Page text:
The Friedman Blog

Posted on 07/01/2011, by Jeremy Edsall

Understanding Non-Owned and Hired Automobile Liability Coverage

Does your business have potential automobile loss exposures that you are not aware of? You’ve taken all of the necessary steps to ensure that your own fleet operation is properly covered in the event of an accident. But what about the potential loss that arises from individual employees who operate their own personal vehicles for company business?

There are many situations that present a potential for you to be held accountable for the actions of your employees while they are driving their own vehicles.
·         Do administrative employees use their own vehicles to go to the post office or bank on your company’s behalf?
·         Do you occasionally send an employee to pick up a visiting client at the airport?
·         Have you sent employees to pick up lunch, drop off mail or pick up office supplies?
·         Have you ever rented a vehicle while on a business trip?
·         Do you have a sales force to which you provide a car allowance for business use of their personal vehicles?
If an employee has an accident under any of these situations, your business can be held accountable and sued for damages. Basic business automobile policies only cover employees while they operate company-owned vehicles to perform company business. Your best protection: non-owned and hired automobile liability coverage. This type of coverage will kick in if there is an accident and your company is found legally liable. Typically, an employee’s personal automobile insurance will provide primary insurance to both the employee and the business if the employee is using their own vehicle on company business. However, there is the chance that charges will exceed the employee’s policy limit and would then be passed on to the company. Without non-owned and hired automobile liability coverage you may be vulnerable to a potentially costly exposure.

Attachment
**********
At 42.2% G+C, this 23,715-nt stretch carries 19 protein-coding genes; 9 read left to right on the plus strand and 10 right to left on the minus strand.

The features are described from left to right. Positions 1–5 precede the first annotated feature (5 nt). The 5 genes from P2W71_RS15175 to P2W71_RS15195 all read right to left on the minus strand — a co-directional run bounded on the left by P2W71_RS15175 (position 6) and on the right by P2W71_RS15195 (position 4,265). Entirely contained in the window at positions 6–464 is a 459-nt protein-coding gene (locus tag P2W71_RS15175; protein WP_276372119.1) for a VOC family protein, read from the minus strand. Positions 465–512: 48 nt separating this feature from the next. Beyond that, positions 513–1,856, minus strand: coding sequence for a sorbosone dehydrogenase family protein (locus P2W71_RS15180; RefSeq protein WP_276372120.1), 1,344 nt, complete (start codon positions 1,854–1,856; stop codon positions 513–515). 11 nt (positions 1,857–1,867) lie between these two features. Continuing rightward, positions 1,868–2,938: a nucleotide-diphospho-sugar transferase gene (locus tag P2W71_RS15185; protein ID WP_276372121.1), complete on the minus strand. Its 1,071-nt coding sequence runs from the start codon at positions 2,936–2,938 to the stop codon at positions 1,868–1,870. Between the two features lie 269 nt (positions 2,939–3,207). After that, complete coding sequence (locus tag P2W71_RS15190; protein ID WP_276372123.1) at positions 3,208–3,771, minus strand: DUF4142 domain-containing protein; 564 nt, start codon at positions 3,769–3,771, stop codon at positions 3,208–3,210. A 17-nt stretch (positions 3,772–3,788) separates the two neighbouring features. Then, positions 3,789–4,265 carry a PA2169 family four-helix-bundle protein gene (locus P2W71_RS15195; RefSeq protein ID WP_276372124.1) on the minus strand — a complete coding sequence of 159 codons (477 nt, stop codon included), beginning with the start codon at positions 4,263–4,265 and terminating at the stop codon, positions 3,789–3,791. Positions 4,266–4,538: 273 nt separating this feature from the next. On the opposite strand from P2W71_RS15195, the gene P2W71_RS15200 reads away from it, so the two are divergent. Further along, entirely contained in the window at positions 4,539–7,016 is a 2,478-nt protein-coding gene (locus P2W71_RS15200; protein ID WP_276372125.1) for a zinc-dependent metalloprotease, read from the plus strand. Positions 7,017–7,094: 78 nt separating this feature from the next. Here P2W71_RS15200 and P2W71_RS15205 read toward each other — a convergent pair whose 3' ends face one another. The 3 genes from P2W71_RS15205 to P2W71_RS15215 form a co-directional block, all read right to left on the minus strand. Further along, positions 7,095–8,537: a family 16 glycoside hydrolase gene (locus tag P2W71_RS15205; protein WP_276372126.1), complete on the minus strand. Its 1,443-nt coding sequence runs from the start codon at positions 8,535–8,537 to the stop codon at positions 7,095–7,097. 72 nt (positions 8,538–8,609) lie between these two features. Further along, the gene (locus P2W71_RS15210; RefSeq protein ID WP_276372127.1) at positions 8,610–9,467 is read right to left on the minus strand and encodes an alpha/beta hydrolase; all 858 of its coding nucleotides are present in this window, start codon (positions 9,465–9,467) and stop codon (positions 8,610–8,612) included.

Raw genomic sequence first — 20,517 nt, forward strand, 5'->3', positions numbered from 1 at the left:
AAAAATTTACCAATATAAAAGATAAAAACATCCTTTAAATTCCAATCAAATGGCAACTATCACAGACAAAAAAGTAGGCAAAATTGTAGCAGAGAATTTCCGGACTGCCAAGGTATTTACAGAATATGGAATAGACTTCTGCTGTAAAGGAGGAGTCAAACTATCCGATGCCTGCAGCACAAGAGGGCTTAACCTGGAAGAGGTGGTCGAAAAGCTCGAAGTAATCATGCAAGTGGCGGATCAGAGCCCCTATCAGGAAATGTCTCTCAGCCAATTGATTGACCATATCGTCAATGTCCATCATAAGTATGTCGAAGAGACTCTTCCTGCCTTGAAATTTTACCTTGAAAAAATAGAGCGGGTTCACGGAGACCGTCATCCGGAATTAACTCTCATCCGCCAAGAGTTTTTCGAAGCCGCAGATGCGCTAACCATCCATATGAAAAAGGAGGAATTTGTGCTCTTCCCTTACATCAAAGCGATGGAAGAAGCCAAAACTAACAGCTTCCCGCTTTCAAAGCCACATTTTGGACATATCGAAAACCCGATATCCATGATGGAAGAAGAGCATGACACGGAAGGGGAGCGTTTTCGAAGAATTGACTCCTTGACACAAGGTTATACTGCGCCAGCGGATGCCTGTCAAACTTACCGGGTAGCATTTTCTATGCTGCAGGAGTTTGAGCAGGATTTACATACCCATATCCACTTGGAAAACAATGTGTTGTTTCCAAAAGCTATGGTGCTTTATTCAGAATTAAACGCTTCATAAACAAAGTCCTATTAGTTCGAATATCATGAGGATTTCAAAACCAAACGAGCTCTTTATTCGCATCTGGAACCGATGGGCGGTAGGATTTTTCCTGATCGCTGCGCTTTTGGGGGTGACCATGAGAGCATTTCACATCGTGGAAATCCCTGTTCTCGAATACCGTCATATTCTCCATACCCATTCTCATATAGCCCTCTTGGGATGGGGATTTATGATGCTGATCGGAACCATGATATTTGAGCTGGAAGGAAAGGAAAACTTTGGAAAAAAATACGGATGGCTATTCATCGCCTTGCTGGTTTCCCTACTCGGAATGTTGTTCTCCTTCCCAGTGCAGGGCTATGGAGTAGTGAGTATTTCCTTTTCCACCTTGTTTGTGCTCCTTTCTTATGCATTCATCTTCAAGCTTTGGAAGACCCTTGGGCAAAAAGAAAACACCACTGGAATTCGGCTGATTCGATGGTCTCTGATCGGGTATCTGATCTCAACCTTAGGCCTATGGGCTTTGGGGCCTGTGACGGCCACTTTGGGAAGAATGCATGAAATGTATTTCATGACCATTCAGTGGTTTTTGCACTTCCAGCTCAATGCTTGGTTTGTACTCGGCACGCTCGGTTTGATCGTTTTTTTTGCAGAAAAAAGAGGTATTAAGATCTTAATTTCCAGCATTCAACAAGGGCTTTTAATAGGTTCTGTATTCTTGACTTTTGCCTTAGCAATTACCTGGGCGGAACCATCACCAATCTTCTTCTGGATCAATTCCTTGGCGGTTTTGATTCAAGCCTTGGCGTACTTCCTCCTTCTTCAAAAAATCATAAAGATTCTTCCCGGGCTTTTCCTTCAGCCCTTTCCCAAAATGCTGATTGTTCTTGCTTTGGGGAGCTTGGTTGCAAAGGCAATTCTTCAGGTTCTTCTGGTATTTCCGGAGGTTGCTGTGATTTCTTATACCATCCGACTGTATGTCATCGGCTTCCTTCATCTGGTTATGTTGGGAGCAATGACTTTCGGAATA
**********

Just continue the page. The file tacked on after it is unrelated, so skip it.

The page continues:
Non-owned and hired automobile liability insurance covers bodily injury and property damage caused by a vehicle you hire (including rented or borrowed vehicles) or caused by non-owned vehicles (vehicles owned by others, including vehicles owned by your employees). This coverage is typically added to your business automobile policy; however, it can be added to your general liability policy if you do not have a business automobile policy. It protects your company if it is found legally liable as a result of an automobile accident that you or your employee has in a hired or non-owned vehicle while on company business. Hired automobile coverage replaces or augments the liability coverage offered by automobile rental agencies.

Non-owned and Hired Automobile Coverage: The Basics

Who needs non-owned and hired automobile coverage?
If you or your employees ever drive vehicles not owned by your business for business purposes, then you need non-owned and hired automobile coverage.

What is non-owned automobile coverage?
Non-owned automobile insurance provides liability protection when an employee occasionally has to drive his or her personally owned vehicle for business purposes. It assumes that the vehicle is not owned, registered or contracted in your name or on your behalf.

What is hired automobile coverage?
Hired automobile insurance provides liability protection when you or an employee is driving a rented, hired or borrowed vehicle.

Next Steps
If you do not already have this type of coverage and your employees occasionally use their own vehicles for business purposes — even quick errands — consider adding it to your business insurance package today.  Consult with Friedman Associates to review your business automobile and general liability policies to ensure you have adequate coverage and liability limits for non-owned and hired automobiles.

Any type of loss exposure, no matter how small, is too big to ignore. Call us today at 757-420-9600 to ensure that your automobile coverage meets your needs. ◊

 


This blog is not intended to be exhaustive nor should any discussion or opinions be construed as legal advice. Readers should contact legal counsel or an insurance professional for appropriate advice.

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